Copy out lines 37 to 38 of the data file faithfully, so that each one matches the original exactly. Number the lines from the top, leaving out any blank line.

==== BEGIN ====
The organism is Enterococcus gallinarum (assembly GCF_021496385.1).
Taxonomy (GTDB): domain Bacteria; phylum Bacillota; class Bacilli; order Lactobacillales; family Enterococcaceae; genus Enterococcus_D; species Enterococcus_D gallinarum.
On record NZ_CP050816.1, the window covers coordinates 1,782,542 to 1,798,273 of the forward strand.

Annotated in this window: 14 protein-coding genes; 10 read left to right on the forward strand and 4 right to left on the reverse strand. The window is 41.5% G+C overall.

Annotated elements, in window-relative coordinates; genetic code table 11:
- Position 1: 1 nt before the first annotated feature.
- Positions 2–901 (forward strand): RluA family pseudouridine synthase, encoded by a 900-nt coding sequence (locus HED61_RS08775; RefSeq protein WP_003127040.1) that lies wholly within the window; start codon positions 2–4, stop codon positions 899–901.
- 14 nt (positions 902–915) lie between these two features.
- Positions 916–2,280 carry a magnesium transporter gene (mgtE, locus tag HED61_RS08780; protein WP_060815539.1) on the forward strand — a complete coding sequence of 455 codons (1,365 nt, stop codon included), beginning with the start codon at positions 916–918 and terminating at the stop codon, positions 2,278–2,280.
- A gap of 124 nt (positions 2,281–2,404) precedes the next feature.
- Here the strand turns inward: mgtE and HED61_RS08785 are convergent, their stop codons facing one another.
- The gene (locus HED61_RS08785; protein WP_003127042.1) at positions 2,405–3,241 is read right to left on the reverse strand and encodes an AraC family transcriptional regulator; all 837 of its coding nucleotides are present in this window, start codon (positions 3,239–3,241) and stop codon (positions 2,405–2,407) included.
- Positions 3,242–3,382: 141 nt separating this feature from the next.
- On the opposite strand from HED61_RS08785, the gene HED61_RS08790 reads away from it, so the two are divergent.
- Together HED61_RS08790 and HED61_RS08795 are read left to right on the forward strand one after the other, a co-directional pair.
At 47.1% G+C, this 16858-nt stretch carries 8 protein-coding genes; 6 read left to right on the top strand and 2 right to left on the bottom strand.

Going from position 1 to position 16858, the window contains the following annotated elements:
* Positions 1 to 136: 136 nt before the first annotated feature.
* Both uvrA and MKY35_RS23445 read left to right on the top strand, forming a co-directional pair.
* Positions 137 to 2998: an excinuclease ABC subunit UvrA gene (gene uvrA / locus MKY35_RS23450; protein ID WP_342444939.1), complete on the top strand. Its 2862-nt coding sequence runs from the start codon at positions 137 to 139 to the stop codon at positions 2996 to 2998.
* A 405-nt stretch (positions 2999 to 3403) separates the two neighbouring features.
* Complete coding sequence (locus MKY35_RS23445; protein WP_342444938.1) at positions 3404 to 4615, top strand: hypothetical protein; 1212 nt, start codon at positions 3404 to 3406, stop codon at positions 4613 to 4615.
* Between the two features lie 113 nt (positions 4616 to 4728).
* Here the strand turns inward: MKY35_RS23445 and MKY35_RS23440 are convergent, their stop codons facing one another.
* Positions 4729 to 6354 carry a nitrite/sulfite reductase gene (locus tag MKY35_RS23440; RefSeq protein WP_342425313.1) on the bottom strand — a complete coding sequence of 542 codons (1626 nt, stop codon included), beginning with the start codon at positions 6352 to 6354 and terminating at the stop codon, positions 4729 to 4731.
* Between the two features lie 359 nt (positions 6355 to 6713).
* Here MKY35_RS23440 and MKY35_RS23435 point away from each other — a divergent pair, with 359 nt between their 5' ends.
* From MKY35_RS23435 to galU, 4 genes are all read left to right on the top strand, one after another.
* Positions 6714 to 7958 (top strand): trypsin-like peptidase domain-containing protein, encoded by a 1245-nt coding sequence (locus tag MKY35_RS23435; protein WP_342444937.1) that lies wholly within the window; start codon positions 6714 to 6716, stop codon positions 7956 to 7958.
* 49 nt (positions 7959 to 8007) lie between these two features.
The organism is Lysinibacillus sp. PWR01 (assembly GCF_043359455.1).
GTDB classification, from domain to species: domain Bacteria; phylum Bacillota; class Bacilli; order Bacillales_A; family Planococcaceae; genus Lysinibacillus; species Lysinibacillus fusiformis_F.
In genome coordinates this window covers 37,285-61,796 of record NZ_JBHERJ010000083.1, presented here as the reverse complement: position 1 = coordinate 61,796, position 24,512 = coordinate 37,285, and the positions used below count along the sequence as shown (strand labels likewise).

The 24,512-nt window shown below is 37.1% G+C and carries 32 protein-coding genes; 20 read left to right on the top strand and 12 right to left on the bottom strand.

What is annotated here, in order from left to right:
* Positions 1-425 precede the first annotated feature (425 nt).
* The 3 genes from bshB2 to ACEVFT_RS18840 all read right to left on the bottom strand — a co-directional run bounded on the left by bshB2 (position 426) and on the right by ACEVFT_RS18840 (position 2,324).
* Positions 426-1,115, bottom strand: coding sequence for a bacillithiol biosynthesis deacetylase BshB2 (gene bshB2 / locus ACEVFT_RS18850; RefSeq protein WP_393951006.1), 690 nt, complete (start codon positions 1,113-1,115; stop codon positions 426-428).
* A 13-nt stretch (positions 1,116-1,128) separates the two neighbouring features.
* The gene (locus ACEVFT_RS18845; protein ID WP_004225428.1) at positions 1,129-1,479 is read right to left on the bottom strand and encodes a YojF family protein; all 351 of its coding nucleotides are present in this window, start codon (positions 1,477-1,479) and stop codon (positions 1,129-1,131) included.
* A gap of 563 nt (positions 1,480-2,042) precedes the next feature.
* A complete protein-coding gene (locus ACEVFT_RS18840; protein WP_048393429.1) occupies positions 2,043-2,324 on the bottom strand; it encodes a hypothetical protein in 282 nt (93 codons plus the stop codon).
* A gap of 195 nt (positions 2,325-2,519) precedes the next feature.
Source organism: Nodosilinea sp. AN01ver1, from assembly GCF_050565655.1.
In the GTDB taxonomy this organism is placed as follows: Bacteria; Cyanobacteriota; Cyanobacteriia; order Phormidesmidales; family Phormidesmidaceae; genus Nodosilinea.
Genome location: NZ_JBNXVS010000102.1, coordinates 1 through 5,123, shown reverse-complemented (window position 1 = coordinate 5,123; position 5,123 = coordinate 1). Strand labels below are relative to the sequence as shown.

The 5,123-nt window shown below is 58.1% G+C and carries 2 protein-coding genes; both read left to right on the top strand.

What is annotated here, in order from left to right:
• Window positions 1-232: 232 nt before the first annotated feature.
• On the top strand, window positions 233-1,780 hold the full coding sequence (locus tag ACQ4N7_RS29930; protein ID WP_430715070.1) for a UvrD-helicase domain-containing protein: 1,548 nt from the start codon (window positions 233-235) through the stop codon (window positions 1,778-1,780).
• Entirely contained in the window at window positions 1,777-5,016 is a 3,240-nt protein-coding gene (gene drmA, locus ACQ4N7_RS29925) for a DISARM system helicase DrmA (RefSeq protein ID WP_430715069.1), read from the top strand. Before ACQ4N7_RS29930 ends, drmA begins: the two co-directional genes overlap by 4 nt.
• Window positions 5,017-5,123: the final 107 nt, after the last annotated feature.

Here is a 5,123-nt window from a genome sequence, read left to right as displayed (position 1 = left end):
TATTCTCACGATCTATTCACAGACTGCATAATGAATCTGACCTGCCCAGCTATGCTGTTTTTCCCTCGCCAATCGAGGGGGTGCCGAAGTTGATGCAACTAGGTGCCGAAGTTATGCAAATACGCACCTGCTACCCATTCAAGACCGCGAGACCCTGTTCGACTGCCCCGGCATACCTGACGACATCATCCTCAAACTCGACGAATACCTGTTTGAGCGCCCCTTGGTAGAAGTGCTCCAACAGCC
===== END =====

* The 3 genes from bshB2 to ACEVFT_RS18840 all read right to left on the bottom strand — a co-directional run bounded on the left by bshB2 (position 426) and on the right by ACEVFT_RS18840 (position 2,324).
* Positions 426-1,115, bottom strand: coding sequence for a bacillithiol biosynthesis deacetylase BshB2 (gene bshB2 / locus ACEVFT_RS18850; RefSeq protein WP_393951006.1), 690 nt, complete (start codon positions 1,113-1,115; stop codon positions 426-428).